Final ISON Update: December 22nd 2013
Well, that’s that then.
The Hubble team have imaged the part of the sky Comet ISON – or what’s left of it – should be in, and have seen nothing. So of there’s anything left of ISON, and not even Hubble can see it, I think it’s safe to finally declare the comet dead and gone.
I’ve been wondering how to mark the end of this adventure. I thought about writing a long, very personal post describing my most exciting/frustrating/disappointing ISON moments, but then something else just came to me, which you can read at the end of this post. I hope at least some of you like it.
So, this is my final post about Comet ISON on this blog. And while I will continue to update the blog with news about Comet Lovejoy – and (I hope you’ll be pleased to hear!) will add new pages for any new comets which come along, with finder charts and observing tips etc – writing anything else about ISON would just be writing for the sake of it.
I would like to say thanks to all of you for following my ISON pages and for supporting this blog. I’ve enjoyed helping many of you find, observe and photograph the comet, and I’ll look forward to observing more comets with you in the future! For the lovely comments – thank you, I have truly appreciated those. For the not-so-lovely ones, well, I’ll not give their writers the satisfaction of seeing their names here. They’re already forgotten. Even though ISON has gone, no doubt I will continue to receive hate mail and abusive comments from the Nibiru crowd and their fellow members of the nutter conspiracy theory community, but that goes with the territory. ( And who knows, maybe by the time the next potentially naked eye comet comes along, and all the craziness begins again, my ban from a certain conspiracy theory forum – which has linked to my blog and whose members have used my images freely – will have been lifted…? But somehow I doubt it. But hello to everyone over there anyway, even their cowardly Admins who didn’t reply to any of my emails. I look forward to reading your Siding Spring-related BS next October… 🙂 )
So… this is the end, my friends, the End… ISON might not have been a Great Comet for skywatchers and stargazers, but it was undoubtedly a great comet for the scientists, we shouldn’t let our disappointment spoil that. The things cometary scientists learned from Comet ISON will advance cometary and planetary astronomy by a giant leap, and we should all be very thankful for that. When the next ISON comes along – and it will, that’s guaranteed – we will all be better prepared for it, amateurs and professionals, thanks to ISON.
But oh, what might have been, eh..?
Dec 22nd 2013
On a dozen frosty dawns I watched for you;
Hauled telescopes and cameras up that icy, muddy track,
A map- and binoculars-stuffed rucksack on my back,
All to get just one more glimpse of you glowing feebly above the trees,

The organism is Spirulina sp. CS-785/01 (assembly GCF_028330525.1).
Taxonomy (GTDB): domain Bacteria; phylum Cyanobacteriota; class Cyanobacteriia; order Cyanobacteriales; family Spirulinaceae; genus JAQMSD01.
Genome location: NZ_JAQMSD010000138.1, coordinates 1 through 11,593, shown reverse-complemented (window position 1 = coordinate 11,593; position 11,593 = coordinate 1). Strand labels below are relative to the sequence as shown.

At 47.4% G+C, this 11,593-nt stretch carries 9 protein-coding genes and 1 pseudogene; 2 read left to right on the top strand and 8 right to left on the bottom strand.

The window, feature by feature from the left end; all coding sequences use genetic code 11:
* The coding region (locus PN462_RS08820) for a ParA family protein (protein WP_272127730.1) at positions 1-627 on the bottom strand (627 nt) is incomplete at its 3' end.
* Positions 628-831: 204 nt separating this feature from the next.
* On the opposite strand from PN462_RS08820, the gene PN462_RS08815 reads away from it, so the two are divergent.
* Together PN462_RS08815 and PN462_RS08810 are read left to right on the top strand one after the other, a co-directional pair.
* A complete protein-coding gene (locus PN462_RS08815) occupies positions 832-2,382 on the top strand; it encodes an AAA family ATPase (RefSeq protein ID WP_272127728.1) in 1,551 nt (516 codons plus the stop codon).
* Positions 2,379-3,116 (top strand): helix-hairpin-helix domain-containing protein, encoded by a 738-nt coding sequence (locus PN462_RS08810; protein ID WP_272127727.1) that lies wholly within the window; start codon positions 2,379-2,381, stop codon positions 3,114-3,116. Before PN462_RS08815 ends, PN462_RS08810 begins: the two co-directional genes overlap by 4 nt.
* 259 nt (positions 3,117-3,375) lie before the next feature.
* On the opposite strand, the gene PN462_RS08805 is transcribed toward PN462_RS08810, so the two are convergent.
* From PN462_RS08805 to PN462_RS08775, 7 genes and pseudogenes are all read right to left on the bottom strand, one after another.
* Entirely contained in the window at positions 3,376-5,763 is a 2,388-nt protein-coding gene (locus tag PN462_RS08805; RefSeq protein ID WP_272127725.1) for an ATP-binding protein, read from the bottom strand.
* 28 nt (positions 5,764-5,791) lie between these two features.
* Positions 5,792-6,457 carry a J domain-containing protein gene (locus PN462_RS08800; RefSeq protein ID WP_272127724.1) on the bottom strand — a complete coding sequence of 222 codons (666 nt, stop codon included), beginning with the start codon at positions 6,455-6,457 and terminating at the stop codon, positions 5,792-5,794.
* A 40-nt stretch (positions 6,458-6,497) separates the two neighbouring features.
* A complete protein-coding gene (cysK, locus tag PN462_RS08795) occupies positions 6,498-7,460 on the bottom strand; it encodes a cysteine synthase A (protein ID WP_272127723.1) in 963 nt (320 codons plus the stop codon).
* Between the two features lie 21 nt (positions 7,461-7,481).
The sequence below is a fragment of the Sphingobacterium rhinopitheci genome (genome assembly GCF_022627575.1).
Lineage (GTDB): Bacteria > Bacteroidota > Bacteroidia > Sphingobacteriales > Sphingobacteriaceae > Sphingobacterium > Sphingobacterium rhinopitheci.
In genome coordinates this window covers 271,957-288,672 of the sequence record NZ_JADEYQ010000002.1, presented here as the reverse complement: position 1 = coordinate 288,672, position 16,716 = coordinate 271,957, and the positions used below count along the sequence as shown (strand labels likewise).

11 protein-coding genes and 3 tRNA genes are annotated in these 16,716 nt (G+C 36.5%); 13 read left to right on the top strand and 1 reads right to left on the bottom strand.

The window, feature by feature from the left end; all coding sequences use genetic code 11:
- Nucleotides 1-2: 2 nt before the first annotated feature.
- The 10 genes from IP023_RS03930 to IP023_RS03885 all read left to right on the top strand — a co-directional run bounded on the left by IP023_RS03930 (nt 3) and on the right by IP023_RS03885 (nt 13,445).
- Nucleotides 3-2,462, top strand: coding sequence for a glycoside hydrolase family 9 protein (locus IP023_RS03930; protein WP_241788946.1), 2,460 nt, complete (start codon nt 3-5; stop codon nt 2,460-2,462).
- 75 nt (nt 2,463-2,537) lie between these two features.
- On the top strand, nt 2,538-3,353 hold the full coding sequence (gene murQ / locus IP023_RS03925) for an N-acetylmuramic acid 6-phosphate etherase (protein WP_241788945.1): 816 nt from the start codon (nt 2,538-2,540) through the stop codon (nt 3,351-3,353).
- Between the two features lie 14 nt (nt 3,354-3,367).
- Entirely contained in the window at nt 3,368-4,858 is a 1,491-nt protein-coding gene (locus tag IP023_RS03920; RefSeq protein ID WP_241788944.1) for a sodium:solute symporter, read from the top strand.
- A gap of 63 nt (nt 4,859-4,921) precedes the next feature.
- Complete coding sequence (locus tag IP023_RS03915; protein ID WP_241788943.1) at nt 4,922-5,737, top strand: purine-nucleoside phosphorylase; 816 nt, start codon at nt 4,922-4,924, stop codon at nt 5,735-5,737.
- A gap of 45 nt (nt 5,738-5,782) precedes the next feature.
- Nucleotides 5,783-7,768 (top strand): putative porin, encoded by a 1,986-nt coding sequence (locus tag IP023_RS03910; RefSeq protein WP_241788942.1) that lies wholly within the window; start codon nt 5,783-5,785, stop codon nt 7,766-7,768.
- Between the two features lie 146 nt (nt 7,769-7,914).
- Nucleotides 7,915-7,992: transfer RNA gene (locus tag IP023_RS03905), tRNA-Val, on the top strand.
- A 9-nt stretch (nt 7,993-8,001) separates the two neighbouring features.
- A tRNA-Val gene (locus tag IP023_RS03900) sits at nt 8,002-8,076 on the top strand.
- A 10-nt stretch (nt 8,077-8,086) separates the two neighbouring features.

A barely-there faraway flare of green
Far fainter than you should have been…
Others gave up on you, packed their gear away to await the day
Of your solar roller-coaster ride, but I
Kept my faith in you, and every fleeting chance I had to catch
A glimpse of you I grabbed with both cold-numbed hands,
Standing in the castle’s jagged shadows, hunting for your so weak glow
Through gaps in the low scudding clouds…
A week before Perihelion I saw you for the last time –
A hint of lime between twin lines of churning black;
A tiny emerald eye peeping out from the folds
Of the clouds’ dark cloak just long enough for one last photo
To be stolen before fading away –
My loyalty was misplaced, my optimism wasted.
I never saw you again.
Instead of screeching around the Sun and leaping
Triumphantly up into my evening sky you died,
Ripped apart by the corona’s clutching claws,
Leaving only a smear of dust behind,
So thinly-spread and faint now I hear not even Hubble’s
Staring Cyclops eye can find what’s left of you…
The scientists shrugged off your demise;
Already delighted with their shiny data
They still rated you a great comet, happy to pour
Over their charts and graphs like warlocks learning spells,
Their spider scrawl Afrho equations incantations
To solve the Oort’s beyond-ancient mysteries…
But those of us who had dreamed of seeing you
Painted on the sky, who dared imagine a gossamer-trailing firefly
Shining through the golden pre-dawn light
Despaired at the unfairness of it all.
Staring forlornly at SDO’s empty field of view that day
We knew there would be no treasured photographs of you
Cutting the sky in two; no breathless “Look at that..!” sighs
At the sight of your torch-beam tail rising behind the hills;
No stories told in future years of hearing children laughing
With delight as they stared at you That Night
Through a telescope, seeing the ghostly streamers trailing away
From you like ribbons blowing in the wind…
None of those things were ever meant to be.
“ISON” was never destined to be written on that Facebook-debated list
Of Great Comets next to “Lovejoy”, “Halley” and “Hale-Bopp”;
You’re just another “One That Got away”.
No doubt next time a fainter-than-faint smudge is spotted
Moving through the stars we’ll remember what we learned
From you, and thank you.
But today, looking sadly at an empty sunset,
Staring bitterly at the sky where you should have been,
That day seems a long, long way away…
© Stuart Atkinson 2013